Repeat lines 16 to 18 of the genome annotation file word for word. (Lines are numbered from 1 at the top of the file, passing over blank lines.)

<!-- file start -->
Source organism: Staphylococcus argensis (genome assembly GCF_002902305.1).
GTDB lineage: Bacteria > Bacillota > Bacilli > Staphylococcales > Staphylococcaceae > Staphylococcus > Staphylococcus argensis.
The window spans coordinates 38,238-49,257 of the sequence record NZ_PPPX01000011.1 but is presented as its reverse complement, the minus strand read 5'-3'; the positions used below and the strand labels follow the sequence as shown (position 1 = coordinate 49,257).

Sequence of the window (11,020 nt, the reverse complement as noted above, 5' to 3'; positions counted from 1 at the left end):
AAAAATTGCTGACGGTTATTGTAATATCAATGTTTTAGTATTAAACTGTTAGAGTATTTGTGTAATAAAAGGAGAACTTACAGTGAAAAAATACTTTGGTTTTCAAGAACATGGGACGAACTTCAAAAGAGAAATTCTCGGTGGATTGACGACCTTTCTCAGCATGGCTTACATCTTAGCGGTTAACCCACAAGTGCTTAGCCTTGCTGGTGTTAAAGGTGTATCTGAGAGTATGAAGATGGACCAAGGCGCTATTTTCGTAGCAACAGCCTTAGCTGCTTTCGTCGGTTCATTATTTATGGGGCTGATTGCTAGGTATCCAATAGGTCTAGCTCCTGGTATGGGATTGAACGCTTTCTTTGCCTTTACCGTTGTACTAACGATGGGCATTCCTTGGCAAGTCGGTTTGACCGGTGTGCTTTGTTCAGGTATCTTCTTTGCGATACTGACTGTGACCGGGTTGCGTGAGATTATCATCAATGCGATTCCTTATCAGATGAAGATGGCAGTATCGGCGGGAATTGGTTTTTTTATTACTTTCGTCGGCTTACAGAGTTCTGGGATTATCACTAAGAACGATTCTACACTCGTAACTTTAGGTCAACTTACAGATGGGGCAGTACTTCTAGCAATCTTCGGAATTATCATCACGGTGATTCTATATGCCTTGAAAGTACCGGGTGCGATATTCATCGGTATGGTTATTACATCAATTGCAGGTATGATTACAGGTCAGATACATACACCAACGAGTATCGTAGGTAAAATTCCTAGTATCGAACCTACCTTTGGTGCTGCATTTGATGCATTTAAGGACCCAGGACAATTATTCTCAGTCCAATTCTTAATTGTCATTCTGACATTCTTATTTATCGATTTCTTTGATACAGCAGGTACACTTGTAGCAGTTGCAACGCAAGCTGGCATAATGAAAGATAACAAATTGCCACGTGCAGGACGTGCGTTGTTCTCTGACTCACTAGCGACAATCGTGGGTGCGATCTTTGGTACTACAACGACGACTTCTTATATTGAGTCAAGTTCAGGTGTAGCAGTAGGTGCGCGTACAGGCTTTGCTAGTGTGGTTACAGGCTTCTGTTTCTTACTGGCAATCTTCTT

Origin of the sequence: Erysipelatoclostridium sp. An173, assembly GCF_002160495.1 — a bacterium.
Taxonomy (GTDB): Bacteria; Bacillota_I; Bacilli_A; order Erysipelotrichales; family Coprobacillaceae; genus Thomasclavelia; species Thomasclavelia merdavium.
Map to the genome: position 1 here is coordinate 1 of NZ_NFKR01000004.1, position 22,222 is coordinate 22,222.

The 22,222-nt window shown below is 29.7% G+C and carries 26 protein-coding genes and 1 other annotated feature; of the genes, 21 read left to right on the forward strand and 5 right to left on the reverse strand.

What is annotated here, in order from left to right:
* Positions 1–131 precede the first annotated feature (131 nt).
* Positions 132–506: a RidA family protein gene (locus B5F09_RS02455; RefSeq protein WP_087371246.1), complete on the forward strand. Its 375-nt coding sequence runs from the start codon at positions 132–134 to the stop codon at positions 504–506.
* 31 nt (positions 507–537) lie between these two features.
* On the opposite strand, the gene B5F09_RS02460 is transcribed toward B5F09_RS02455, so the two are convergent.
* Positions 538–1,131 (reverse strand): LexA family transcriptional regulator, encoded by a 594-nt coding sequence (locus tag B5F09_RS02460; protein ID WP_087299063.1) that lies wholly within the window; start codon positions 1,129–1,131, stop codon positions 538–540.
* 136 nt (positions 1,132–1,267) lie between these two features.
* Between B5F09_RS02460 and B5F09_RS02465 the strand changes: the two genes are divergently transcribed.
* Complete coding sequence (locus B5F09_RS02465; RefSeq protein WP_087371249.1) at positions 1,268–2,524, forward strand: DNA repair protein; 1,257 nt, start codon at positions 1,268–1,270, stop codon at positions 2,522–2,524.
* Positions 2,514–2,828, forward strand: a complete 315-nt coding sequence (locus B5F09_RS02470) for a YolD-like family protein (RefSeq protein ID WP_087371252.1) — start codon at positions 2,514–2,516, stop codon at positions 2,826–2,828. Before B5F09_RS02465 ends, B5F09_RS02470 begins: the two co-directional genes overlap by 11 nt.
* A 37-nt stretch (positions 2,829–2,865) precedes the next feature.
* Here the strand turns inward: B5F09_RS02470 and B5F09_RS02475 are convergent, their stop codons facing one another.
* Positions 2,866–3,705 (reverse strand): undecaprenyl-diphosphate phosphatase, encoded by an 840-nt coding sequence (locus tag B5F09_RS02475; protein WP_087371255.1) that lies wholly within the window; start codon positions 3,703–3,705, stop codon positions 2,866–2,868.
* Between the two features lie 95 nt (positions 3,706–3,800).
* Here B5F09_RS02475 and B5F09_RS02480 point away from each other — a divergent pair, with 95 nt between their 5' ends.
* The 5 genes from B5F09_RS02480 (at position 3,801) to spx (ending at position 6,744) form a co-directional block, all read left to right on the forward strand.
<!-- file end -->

* 136 nt (positions 1,132–1,267) lie between these two features.
* Between B5F09_RS02460 and B5F09_RS02465 the strand changes: the two genes are divergently transcribed.
* Complete coding sequence (locus B5F09_RS02465; RefSeq protein WP_087371249.1) at positions 1,268–2,524, forward strand: DNA repair protein; 1,257 nt, start codon at positions 1,268–1,270, stop codon at positions 2,522–2,524.